Bathing is one of the world’s oldest and most universal rituals – but while the principle might remain the same, interior designers are continually finding new ways to make the experience more elevated. From investigating new materials and technology to reinventing the classics, a bath can be a true centrepiece, and this is an area in which homeowners are willing to make some serious investment. “More time spent at home has encouraged people to consider what they need from their space. Spa-like, sanctuary bathrooms, inspired by luxury hotels, are the most desirable styles,” says Emma Joyce, brand manager EMEAA for House of Rohl, whose stable of brands includes Victoria + Albert Baths.
“There is a long-term shift away from utilitarian white bathrooms, and towards colourful, personalised spaces,” she adds. From waterproof wallcoverings to coloured taps or baths matched to an exact RAL shade, this is now an environment where a designer’s fertile imagination can come out to play, truly reflecting the tastes of the homeowner.
The overarching trend for bathrooms is that they have become places of personal expression, full of colour and pattern; this example by Nebraska-based Maison MxM features a coloured Richmond bath by Victoria + Albert baths
Of course, none of that may be necessary when you have some exceptional architecture and an incredible view to do the talking. When there is a generous floorplan, designers are placing the bath front and centre in a room, surrounded by generous windows to create a connection to the outside that creates a calming and peaceful experience.
Even for those without such palatial space to play with, though, the bath should still act as a focal point. “If possible, position the bath so it’s the first piece seen when you open the door. They are now considered decorative as well as functional, so use the bath as a feature piece,” says Phil Etherden, managing director of The Albion Bath Co.
“The bath is the focal point of the bathroom and where space allows, we find that a full-sized bath is usually the first choice. Freestanding baths are available in many styles, single or double ended, along with many possible feet or plinth options to choose from,” he continues. Freestanding baths do need space around them to look well-proportioned with the rest of the room and allow easy access for cleaning – but on the other hand, a freestanding design that tapers or sits on feet will result in a feeling of more space because of the greater visible floor area. With the ubiquity of traditional claw-footed baths available in every high-street DIY store, designers are turning to other styles as a point of difference, especially monumental-looking designs.
That’s not to say that built-in baths can’t be just as attractive: it just requires a more innovative approach to materials. Cladding a bath surround in travertine, coloured marble or Moroccan zellige tiles can uplift the design, especially if the cladding material is echoed across walls and floors to create a modern monolithic look. Architect Ben Allen used a distinctive green fibre-reinforced concrete to grace the bathroom for his award-winning ‘House Recast’ project, which offered a dramatically different approach to remodelling a standard Victorian end-of-terrace.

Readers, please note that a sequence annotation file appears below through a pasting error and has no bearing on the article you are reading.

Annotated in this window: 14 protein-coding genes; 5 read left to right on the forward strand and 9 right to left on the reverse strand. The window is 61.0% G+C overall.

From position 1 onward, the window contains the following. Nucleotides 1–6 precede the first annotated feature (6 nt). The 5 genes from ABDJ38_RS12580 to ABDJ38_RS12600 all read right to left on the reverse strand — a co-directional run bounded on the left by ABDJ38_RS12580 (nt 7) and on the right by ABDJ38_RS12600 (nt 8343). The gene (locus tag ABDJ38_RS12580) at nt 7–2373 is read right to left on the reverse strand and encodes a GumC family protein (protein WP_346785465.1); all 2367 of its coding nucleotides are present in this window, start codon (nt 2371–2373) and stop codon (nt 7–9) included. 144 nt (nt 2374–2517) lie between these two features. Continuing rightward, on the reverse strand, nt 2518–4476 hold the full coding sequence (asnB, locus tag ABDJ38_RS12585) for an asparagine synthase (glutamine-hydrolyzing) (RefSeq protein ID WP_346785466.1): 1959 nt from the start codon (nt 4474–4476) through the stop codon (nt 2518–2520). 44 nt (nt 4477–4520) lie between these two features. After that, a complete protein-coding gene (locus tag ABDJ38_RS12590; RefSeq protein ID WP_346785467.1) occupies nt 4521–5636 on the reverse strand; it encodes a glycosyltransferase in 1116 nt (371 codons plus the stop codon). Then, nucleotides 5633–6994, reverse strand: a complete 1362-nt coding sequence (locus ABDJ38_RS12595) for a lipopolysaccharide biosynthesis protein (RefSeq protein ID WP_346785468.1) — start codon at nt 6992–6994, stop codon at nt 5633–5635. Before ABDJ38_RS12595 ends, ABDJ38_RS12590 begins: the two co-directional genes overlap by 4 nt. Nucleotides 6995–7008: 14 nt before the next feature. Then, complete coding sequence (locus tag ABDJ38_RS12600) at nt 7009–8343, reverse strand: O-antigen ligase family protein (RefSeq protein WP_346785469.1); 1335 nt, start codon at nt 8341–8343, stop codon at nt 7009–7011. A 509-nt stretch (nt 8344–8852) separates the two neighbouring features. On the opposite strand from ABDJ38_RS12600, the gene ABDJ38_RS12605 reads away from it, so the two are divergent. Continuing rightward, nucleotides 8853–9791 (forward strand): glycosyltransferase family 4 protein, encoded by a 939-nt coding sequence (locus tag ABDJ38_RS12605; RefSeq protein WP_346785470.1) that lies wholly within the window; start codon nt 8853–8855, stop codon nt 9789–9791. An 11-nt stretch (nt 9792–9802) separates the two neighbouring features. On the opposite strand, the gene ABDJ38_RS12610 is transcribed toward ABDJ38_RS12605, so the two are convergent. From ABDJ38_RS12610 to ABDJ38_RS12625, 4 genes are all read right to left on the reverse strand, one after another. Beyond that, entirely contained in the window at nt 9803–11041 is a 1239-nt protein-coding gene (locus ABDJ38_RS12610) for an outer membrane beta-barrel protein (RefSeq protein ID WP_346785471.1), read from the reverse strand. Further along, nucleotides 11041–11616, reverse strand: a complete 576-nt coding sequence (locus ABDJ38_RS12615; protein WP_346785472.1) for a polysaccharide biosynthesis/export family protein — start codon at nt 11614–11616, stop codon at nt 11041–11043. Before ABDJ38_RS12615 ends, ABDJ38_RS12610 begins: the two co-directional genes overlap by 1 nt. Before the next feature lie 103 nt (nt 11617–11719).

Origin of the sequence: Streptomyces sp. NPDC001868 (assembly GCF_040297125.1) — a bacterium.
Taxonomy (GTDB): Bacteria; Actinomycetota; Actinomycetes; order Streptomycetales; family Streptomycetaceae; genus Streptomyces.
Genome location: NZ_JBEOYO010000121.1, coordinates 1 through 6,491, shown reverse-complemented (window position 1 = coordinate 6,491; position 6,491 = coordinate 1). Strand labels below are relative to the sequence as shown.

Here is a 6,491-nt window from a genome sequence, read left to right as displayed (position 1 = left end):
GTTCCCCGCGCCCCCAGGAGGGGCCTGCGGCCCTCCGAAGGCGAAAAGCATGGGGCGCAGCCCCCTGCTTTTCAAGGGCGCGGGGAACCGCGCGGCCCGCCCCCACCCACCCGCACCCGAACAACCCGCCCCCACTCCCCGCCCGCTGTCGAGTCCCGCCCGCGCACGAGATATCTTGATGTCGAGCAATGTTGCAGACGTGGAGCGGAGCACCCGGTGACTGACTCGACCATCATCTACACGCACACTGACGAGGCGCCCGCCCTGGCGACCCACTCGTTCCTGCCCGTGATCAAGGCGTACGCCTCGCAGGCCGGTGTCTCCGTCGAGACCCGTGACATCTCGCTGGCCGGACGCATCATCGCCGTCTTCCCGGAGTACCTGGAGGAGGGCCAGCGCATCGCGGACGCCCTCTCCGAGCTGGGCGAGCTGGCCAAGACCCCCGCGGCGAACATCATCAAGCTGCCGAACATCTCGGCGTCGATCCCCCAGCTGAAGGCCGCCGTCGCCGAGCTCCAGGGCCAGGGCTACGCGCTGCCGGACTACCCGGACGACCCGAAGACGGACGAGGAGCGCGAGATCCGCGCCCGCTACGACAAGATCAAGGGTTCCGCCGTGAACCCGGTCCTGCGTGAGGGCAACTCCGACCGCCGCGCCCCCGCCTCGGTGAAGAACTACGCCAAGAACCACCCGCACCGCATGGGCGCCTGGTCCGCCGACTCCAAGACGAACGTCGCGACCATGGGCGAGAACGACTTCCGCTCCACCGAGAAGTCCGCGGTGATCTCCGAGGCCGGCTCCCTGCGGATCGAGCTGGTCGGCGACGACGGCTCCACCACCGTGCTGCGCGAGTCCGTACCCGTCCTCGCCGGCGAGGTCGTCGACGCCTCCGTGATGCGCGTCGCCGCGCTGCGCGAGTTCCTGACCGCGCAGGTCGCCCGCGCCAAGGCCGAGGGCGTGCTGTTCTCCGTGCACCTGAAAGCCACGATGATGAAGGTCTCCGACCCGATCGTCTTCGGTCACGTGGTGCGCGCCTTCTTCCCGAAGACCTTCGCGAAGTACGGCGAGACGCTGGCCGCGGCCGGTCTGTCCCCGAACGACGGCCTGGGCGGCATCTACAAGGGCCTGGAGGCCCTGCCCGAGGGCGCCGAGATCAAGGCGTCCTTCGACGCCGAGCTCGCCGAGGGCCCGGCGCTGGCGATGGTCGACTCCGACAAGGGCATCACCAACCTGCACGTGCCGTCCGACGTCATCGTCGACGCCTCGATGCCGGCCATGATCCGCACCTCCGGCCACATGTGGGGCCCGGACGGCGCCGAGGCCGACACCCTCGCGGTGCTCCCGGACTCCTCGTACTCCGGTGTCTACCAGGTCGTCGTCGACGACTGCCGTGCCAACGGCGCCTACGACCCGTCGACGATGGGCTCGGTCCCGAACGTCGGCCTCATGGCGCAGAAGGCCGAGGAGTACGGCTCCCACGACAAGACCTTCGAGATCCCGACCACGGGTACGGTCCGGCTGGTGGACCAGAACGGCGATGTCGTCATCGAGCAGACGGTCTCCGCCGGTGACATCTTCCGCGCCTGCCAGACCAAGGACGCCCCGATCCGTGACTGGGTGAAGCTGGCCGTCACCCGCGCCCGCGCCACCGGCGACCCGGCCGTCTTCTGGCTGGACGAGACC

The bath, basin and wall and floor panels were all cast offsite, with the concrete having a cloudy, imperfect finish that recalls the traditional tadelakt used in Moroccan homes. A ribbed, vaulted ceiling with a rooflight pours daylight on to the bathing area: the whole space feels more like a chapel than a bathroom.
Material innovations are helping to move product design forward and create better products. Solid-surface composite materials are warm to the touch, hygienic, hardwearing, and lightweight compared to traditional enamelled steel or cast iron; many companies have developed their own trademarked brands such as the Albion Bath Co’s Iso-Enamel or Laufen’s Sentec. US-based Vast Studio, meanwhile, has introduced a series of sculptural freestanding solid-surface baths that are then covered in a selection of unusual cast materials, from smooth mottled cement to aged silver – the closest you can get to your bath looking like an actual piece of sculpture.
Designers are experts at teasing out not just the aesthetic tastes of their clients, but their lifestyles, too, in order to tailor an interior to how they live. It’s no different with the bath: if homeowners like a deep, up-to-the-neck soak, a more upright, Japanese-style bath might be the answer. Duravit recently introduced a deep circular tub as part of its White Tulip collection designed by Philippe Starke, which has an elegant shape that flares out at the top. If bathing for two is on the agenda, specify a large double-ended bath (so that the taps are in the centre), but if space is tight and homeowners don’t use the bath very often, a compact design might work – Victoria + Albert baths recently introduced three of its best-selling styles in a shorter 1500mm version, which the brand’s Emma Joyce describes as having “beautifully sculpted shapes, bringing luxury and indulgence to the bathroom, that are practical solutions in almost any size of room.”
Baths have become a byword for self-care and sheer indulgence: the much-needed down-time to offset the fast pace of everyday life. The best examples should make people want to lock the door, leave the phone in the next room, and spend a precious few minutes (or even hours, for the truly dedicated) floating in blissful relaxation.
Written by Brooks